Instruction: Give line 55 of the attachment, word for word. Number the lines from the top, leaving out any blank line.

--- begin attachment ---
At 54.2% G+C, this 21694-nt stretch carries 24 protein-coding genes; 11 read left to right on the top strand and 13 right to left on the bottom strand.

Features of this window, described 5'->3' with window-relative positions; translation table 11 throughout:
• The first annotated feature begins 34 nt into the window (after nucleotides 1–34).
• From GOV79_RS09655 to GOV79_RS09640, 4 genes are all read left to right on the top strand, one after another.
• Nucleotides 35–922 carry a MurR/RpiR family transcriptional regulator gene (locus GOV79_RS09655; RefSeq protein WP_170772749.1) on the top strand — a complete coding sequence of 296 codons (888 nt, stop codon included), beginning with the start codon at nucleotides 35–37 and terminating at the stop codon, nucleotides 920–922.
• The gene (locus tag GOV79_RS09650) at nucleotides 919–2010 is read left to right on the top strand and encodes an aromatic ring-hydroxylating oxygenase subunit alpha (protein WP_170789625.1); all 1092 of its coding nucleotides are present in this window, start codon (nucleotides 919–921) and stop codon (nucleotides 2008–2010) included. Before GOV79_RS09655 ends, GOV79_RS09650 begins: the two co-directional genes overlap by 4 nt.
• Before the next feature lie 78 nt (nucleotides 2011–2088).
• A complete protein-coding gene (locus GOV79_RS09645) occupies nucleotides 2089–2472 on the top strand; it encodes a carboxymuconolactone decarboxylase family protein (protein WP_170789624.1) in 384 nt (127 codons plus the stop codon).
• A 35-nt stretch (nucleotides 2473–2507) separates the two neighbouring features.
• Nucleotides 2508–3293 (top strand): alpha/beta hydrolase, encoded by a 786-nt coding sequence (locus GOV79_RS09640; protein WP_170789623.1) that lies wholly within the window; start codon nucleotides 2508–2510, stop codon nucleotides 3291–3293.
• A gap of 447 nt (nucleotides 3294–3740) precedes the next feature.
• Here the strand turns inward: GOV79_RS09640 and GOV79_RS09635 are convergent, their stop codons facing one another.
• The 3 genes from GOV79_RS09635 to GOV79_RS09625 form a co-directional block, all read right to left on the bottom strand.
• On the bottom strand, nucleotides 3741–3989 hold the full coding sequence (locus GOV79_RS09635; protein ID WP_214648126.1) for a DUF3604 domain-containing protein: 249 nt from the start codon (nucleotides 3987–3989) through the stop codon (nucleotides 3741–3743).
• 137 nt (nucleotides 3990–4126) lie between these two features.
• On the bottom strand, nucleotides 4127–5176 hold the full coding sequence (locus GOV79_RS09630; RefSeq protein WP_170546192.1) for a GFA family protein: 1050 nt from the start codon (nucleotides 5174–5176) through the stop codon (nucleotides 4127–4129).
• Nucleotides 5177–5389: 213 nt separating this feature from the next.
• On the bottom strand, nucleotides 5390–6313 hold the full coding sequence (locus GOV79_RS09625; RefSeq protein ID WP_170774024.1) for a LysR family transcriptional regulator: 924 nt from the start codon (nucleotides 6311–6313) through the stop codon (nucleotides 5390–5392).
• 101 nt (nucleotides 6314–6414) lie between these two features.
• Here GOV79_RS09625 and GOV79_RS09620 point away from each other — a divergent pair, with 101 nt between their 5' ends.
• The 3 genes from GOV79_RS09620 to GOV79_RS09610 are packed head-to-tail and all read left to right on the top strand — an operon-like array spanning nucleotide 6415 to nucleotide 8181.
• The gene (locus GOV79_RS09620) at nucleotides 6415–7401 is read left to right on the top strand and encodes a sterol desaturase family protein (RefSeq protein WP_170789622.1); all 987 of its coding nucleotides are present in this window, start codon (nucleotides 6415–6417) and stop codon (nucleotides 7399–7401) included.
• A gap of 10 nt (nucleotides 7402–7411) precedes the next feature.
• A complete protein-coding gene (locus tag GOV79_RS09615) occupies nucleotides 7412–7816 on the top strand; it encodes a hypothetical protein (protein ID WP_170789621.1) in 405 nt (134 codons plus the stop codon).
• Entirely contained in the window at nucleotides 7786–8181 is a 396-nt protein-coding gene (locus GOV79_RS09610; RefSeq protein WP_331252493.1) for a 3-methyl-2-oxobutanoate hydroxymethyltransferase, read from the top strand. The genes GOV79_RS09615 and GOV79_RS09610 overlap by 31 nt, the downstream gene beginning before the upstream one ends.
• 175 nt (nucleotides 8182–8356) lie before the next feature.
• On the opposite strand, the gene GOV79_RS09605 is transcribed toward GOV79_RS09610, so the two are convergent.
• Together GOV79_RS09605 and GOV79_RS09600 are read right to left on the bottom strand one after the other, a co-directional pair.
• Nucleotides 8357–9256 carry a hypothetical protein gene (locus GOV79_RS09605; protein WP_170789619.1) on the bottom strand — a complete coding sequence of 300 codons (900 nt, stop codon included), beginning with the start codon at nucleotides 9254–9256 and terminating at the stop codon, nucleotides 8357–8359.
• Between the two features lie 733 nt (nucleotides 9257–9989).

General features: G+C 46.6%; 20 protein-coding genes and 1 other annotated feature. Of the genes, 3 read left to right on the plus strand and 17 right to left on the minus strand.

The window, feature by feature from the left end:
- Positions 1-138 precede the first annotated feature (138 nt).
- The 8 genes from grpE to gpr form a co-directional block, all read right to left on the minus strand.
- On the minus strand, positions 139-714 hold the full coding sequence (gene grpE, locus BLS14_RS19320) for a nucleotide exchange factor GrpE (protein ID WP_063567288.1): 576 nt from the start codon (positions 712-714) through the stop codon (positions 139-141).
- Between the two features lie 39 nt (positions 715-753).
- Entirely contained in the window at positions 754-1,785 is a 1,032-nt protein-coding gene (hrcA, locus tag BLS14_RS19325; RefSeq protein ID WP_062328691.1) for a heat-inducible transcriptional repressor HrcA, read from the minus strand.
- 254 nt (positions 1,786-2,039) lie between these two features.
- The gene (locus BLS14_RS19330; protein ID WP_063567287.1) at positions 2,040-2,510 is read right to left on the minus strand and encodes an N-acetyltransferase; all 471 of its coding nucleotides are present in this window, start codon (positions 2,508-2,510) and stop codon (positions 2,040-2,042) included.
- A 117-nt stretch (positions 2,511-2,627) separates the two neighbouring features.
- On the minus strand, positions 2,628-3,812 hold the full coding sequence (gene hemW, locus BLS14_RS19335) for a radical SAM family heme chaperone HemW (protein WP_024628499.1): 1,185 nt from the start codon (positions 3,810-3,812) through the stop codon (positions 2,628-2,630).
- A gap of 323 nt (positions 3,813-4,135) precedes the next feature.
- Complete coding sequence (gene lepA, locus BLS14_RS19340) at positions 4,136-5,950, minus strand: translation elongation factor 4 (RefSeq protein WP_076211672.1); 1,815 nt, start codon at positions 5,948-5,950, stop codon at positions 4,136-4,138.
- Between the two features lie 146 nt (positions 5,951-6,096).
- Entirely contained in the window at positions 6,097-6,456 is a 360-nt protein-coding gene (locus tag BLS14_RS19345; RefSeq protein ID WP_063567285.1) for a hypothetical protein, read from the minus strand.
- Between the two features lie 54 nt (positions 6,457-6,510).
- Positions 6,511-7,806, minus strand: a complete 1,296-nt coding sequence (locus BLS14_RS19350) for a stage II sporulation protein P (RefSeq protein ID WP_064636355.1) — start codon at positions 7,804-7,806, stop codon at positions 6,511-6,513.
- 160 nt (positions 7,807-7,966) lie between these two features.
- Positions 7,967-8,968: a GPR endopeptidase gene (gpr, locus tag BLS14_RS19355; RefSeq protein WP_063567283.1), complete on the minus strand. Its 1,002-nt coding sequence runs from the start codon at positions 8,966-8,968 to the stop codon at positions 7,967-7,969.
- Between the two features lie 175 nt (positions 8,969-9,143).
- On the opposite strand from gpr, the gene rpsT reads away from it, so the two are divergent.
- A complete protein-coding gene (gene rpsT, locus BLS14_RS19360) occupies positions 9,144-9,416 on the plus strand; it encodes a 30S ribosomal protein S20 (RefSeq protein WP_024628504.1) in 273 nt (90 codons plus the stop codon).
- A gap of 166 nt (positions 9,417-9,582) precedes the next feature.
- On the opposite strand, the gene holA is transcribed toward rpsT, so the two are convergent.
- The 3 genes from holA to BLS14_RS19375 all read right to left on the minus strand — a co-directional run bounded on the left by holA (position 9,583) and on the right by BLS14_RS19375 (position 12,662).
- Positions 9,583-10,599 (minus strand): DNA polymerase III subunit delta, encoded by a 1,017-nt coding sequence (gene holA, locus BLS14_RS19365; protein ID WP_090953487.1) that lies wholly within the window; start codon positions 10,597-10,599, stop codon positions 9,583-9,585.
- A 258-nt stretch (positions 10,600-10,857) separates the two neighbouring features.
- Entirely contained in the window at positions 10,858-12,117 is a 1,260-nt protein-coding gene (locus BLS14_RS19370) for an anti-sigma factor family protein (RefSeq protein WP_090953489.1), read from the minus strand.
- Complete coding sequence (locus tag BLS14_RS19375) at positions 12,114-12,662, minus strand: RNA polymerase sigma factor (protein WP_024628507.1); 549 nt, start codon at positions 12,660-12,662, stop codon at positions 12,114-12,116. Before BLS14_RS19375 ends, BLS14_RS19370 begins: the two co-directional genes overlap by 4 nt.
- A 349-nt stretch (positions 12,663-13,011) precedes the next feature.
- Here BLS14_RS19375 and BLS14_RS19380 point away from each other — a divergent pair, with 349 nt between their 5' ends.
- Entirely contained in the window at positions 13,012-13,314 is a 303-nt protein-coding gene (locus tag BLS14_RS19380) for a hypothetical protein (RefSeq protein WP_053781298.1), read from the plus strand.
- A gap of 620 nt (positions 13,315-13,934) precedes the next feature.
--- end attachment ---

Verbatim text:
- The 3 genes from holA to BLS14_RS19375 all read right to left on the minus strand — a co-directional run bounded on the left by holA (position 9,583) and on the right by BLS14_RS19375 (position 12,662).